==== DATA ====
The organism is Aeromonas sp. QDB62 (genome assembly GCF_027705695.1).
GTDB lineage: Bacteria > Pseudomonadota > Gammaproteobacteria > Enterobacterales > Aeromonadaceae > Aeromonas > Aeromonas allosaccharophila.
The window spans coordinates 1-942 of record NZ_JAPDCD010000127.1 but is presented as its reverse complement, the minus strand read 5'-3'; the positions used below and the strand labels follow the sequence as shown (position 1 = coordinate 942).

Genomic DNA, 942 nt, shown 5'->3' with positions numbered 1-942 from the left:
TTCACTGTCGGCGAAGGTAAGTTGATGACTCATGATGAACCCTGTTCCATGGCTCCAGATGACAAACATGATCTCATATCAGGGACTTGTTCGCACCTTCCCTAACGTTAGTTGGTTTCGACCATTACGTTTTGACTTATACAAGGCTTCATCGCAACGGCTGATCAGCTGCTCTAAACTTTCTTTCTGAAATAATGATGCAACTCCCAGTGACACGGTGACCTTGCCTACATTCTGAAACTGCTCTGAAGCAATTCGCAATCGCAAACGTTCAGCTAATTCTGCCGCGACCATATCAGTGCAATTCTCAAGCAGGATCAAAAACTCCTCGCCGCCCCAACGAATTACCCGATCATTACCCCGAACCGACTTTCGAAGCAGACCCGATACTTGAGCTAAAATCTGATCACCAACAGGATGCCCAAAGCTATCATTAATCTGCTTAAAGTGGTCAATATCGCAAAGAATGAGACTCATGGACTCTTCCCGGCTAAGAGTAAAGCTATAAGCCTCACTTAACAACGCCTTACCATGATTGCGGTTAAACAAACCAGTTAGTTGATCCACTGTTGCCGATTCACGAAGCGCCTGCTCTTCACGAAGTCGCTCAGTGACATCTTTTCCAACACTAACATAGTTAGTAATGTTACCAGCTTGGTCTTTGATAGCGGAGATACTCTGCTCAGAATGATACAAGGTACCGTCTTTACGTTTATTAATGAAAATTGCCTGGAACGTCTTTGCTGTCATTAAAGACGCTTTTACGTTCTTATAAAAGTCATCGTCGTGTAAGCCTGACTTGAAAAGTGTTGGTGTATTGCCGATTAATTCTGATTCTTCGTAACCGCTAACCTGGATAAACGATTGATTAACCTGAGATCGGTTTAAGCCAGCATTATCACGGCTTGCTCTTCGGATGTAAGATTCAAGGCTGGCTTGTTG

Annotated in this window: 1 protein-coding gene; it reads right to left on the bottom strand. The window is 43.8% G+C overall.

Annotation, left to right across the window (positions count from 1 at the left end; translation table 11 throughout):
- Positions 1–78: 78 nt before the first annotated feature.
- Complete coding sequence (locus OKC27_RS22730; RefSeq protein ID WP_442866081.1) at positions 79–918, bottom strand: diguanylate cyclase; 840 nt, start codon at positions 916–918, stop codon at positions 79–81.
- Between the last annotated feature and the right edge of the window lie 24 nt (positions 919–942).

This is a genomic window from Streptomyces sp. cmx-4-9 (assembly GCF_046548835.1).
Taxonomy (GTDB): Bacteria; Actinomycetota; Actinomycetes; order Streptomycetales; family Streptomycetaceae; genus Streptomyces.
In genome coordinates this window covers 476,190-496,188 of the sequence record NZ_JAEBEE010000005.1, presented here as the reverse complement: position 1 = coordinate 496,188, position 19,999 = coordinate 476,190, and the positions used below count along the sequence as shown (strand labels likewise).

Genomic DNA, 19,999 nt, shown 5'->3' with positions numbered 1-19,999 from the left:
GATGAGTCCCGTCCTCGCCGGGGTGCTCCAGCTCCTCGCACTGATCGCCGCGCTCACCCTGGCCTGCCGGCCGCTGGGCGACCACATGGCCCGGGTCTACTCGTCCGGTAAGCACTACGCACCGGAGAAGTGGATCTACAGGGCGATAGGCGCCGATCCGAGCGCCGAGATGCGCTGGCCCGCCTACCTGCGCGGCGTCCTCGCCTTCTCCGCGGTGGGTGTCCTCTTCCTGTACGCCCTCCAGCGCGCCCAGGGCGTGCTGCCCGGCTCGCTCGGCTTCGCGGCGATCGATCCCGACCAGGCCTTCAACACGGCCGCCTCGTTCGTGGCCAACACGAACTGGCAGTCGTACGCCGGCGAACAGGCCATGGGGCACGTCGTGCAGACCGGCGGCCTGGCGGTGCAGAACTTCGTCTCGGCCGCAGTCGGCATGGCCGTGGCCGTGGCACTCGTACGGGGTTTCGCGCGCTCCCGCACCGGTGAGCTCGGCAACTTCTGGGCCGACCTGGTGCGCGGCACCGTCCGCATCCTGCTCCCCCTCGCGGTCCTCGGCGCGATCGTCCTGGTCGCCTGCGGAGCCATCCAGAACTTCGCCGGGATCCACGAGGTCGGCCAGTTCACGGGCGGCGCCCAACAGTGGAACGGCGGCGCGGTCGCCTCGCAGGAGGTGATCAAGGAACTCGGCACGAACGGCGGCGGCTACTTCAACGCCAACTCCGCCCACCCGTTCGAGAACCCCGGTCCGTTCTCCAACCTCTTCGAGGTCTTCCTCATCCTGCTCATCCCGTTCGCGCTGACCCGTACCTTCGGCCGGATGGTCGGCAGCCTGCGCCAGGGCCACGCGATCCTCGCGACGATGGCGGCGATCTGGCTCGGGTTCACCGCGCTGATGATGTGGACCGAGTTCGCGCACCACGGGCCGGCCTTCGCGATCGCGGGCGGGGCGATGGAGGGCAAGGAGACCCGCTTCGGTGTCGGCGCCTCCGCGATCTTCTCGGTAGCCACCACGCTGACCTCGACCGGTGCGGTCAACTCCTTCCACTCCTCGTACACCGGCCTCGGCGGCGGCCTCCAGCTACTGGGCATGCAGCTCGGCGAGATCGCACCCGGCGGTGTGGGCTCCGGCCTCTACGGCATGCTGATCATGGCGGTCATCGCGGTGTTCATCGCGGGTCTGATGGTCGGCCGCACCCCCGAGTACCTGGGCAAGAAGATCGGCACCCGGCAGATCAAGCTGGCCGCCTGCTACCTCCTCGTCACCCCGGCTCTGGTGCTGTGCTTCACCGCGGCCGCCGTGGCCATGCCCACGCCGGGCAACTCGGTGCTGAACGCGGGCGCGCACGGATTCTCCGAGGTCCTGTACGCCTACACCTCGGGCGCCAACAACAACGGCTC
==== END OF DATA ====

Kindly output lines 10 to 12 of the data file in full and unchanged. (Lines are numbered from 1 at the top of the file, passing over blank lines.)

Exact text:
- Between the last annotated feature and the right edge of the window lie 24 nt (positions 919–942).

This is a genomic window from Streptomyces sp. cmx-4-9 (assembly GCF_046548835.1).
Taxonomy (GTDB): Bacteria; Actinomycetota; Actinomycetes; order Streptomycetales; family Streptomycetaceae; genus Streptomyces.